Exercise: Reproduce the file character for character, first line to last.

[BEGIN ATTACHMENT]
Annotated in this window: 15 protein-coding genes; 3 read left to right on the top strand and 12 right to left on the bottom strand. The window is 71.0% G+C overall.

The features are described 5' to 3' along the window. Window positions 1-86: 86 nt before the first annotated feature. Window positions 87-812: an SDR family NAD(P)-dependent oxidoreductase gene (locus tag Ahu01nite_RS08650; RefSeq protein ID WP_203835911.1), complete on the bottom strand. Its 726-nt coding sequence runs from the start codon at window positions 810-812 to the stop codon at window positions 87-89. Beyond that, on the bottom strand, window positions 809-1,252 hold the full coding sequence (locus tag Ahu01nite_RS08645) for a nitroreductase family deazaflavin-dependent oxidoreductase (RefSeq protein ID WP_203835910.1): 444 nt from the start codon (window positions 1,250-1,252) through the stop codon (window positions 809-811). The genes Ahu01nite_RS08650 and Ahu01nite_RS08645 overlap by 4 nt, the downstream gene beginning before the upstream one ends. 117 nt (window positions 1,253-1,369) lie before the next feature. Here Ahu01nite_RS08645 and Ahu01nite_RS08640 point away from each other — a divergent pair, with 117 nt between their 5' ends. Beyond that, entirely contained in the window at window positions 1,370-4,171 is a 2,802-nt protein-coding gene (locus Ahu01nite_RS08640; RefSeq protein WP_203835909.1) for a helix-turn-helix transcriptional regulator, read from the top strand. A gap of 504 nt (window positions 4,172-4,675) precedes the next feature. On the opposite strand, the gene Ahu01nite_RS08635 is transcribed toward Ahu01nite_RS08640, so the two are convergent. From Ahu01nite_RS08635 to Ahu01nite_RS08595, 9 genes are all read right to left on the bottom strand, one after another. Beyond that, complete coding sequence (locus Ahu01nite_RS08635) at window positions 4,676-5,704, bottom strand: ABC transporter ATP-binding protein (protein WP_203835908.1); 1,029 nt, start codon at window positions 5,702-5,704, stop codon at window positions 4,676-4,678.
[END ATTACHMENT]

Annotated in this window: 15 protein-coding genes; 3 read left to right on the top strand and 12 right to left on the bottom strand. The window is 71.0% G+C overall.

The features are described 5' to 3' along the window. Window positions 1-86: 86 nt before the first annotated feature. Window positions 87-812: an SDR family NAD(P)-dependent oxidoreductase gene (locus tag Ahu01nite_RS08650; RefSeq protein ID WP_203835911.1), complete on the bottom strand. Its 726-nt coding sequence runs from the start codon at window positions 810-812 to the stop codon at window positions 87-89. Beyond that, on the bottom strand, window positions 809-1,252 hold the full coding sequence (locus tag Ahu01nite_RS08645) for a nitroreductase family deazaflavin-dependent oxidoreductase (RefSeq protein ID WP_203835910.1): 444 nt from the start codon (window positions 1,250-1,252) through the stop codon (window positions 809-811). The genes Ahu01nite_RS08650 and Ahu01nite_RS08645 overlap by 4 nt, the downstream gene beginning before the upstream one ends. 117 nt (window positions 1,253-1,369) lie before the next feature. Here Ahu01nite_RS08645 and Ahu01nite_RS08640 point away from each other — a divergent pair, with 117 nt between their 5' ends. Beyond that, entirely contained in the window at window positions 1,370-4,171 is a 2,802-nt protein-coding gene (locus Ahu01nite_RS08640; RefSeq protein WP_203835909.1) for a helix-turn-helix transcriptional regulator, read from the top strand. A gap of 504 nt (window positions 4,172-4,675) precedes the next feature. On the opposite strand, the gene Ahu01nite_RS08635 is transcribed toward Ahu01nite_RS08640, so the two are convergent. From Ahu01nite_RS08635 to Ahu01nite_RS08595, 9 genes are all read right to left on the bottom strand, one after another. Beyond that, complete coding sequence (locus Ahu01nite_RS08635) at window positions 4,676-5,704, bottom strand: ABC transporter ATP-binding protein (protein WP_203835908.1); 1,029 nt, start codon at window positions 5,702-5,704, stop codon at window positions 4,676-4,678.